6.16.2011

Tips For Urban Gardening


By Laura Sears
metrocurean contributor, lb's good spoon

It's not easy growing greens in a big city. In fact, if you've had a garden or any form of green space in another life, thinking of planting a garden with the teeny 3-by-3-foot space you may now have can be downright depressing.

Consider myself someone who recently had the shock of walking through a garden center realizing I couldn't grow tomatoes or zucchini or chard this year. My plot was too small and my sunshine lacking. Instead, I opted for some potted herbs that I hope to see partial sun and an array of red and white impatiens for the shady plot of soil I do have.

If you're not so lucky to have soil, perhaps there's a place for you to put some pots — even a sunny spot in your kitchen. Growing food in a city is all about being resourceful.

Here are a few helpful green thumb tips:

•  Potted herbs are a great starting point. Mint likes its own pot or it'll take over if it's with others.

• 
Basil and tomatoes love the sun.

• 
Cherry tomatoes work well for small areas as they don't grow too high or become as cumbersome as full sized tomato plants.

• 
Thyme, oregano, sage and rosemary are great culinary herbs and can do with partial sun.

•  Whether you're gardening in pots or the ground, take the time to prepare the soil with a good organic mix like Bumper Crop.

•  Raised beds with all new soil are a good idea for urban back yards. The existing ground soil can have undesirable elements like lead.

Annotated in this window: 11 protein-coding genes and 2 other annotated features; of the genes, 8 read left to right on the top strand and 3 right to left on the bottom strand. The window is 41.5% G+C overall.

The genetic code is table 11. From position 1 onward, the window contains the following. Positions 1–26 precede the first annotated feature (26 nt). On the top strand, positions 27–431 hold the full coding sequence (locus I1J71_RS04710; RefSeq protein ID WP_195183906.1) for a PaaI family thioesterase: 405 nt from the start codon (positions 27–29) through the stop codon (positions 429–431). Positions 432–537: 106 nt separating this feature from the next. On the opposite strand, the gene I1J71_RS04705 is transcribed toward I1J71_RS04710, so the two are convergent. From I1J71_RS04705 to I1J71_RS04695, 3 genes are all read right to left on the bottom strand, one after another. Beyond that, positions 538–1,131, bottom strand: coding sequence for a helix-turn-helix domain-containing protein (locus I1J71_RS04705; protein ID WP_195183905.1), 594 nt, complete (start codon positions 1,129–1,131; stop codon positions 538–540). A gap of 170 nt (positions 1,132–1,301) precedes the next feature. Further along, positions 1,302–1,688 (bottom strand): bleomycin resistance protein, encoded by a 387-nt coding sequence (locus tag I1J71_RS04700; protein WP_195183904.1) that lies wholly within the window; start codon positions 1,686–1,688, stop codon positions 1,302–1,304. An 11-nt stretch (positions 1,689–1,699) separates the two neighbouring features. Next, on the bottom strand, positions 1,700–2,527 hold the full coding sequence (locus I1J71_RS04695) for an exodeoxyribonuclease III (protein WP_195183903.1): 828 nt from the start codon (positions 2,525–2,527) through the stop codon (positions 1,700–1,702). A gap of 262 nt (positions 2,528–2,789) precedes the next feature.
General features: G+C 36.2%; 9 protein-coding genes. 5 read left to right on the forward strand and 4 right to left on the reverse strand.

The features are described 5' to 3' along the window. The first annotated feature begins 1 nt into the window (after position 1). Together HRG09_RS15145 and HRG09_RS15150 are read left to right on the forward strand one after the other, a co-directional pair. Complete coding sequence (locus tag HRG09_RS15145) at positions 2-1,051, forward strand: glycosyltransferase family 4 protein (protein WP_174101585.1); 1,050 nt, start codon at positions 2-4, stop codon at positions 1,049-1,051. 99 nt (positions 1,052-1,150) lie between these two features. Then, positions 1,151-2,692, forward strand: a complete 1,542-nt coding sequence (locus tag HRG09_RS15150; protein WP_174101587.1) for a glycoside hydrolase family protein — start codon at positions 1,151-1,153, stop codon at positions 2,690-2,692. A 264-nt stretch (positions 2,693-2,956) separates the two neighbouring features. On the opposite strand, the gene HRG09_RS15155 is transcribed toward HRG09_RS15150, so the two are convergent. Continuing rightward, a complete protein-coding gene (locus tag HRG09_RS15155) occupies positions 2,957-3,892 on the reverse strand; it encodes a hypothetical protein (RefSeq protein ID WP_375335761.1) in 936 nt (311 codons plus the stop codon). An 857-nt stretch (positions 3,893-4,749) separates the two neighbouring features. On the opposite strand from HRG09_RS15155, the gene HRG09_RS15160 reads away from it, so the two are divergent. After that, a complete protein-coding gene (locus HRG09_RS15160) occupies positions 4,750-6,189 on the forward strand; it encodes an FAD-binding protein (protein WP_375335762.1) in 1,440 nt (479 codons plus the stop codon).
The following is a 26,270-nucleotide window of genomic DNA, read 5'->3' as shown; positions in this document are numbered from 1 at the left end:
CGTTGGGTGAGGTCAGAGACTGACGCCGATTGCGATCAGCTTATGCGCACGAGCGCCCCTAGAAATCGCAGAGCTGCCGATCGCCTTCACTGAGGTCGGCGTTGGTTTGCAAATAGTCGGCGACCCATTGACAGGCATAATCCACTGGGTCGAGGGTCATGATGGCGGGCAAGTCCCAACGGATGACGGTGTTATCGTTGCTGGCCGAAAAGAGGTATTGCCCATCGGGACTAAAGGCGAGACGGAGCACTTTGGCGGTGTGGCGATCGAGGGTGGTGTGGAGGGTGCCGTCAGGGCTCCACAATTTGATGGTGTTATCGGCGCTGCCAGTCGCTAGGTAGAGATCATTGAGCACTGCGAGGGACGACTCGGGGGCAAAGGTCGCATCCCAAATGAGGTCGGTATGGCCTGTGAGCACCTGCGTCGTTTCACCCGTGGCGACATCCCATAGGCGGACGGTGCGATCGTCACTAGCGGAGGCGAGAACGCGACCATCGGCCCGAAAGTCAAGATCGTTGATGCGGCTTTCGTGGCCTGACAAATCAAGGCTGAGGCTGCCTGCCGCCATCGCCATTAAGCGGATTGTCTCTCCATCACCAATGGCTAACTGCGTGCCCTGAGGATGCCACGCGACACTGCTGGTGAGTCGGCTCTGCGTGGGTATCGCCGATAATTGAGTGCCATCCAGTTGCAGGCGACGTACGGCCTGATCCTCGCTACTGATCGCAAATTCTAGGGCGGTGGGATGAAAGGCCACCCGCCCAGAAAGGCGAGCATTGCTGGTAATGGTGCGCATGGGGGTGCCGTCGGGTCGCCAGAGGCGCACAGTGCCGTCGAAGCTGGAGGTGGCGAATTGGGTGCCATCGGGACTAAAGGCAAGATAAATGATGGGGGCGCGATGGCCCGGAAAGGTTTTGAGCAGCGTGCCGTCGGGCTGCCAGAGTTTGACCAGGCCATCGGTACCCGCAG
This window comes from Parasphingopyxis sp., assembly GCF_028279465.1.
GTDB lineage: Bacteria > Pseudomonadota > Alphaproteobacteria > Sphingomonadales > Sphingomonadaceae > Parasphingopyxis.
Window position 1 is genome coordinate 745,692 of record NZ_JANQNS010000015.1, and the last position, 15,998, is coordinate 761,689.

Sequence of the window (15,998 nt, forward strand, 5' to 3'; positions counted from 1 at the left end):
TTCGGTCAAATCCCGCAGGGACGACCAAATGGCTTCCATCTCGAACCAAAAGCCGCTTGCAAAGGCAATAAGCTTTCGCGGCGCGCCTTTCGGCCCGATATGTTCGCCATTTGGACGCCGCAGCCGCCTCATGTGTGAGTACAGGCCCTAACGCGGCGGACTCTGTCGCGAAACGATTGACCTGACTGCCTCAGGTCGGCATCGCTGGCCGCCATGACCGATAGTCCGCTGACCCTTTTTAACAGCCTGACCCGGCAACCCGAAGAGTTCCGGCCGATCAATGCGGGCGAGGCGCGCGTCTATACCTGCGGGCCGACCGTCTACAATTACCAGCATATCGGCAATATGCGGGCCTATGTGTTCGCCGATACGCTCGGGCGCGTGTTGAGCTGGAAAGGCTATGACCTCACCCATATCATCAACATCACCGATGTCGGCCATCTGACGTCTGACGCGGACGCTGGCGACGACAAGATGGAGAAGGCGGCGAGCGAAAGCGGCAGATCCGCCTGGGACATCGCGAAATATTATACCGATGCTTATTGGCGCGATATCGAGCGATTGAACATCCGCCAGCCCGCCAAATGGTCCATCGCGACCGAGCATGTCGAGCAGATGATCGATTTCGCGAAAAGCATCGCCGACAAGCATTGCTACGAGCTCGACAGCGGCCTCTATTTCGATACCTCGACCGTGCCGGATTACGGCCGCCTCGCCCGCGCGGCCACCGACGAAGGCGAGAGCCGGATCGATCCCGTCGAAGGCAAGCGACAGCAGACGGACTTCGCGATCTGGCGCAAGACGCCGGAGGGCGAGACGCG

No room for green space at all? Look into community gardens around town. Washington Gardener offers some resources for finding a garden near you.

Stay tuned for more gardening tips from Metrocurean readers in our Great Urban Gardens series. Want to submit your city plot? Find the details here.







Laura Sears is a personal chef, cooking instructor and food writer following her love of cooking and writing after a career in various business jobs. Born and raised in Ohio, she is both molded by those roots and the ones she grew as an early adult in Santa Barbara, Calif. Her love for local, seasonal food blossomed there as did her desire to garden each opportunity she got.

Living in DC has been a recen t change though she is encouraged by the number of farmers markets and local suppliers of meat and dairy. You can follow her on her personal blog 
LB's Good Spoon that was created in 2008 after several friends kept asking her what she had cooked up recently!



metrocurean contributor, lb's good spoonmetrocurean contributor, .

Stay tuned for more gardening tips from Metrocurean readers in our Great Urban Gardens series. Want to submit your city plot? Find the details here.







Laura Sears is a personal chef, cooking instructor and food writer following her love of cooking and writing after a career in various business jobs. Born and raised in Ohio, she is both molded by those roots and the ones she grew as an early adult in Santa Barbara, Calif. Her love for local, seasonal food blossomed there as did her desire to garden each opportunity she got.

Living in DC has been a recen t change though she is encouraged by the number of farmers markets and local suppliers of meat and dairy. You can follow her on her personal blog 
LB's Good Spoon that was created in 2008 after several friends kept asking her what she had cooked up recently!


LB's Good Spoon

4 comments:

Alicia said...

Perfect timing, LB! I am just venturing this way now with one healthy tomato plant (in a pot) and some herbs. I have high hopes! Thanks for the tips.

Robin Horton/Urban Gardens said...

Nice post, I want to eat those tomatoes!

@joshfleischmann said...

Agree with the mint tip- Mine is happily in command of it's very own pot, and has grown to fill out the entire container. Luckily, I have plenty of uses for mint- Like cold watermelon fennel salad. Yummm.

Amanda @ Metrocurean said...

Robin Horton/Urban Gardens: Checked out your site - it's beautiful! -----

@joshfleischmann: Mmm, watermelon fennel salad sounds fabulous.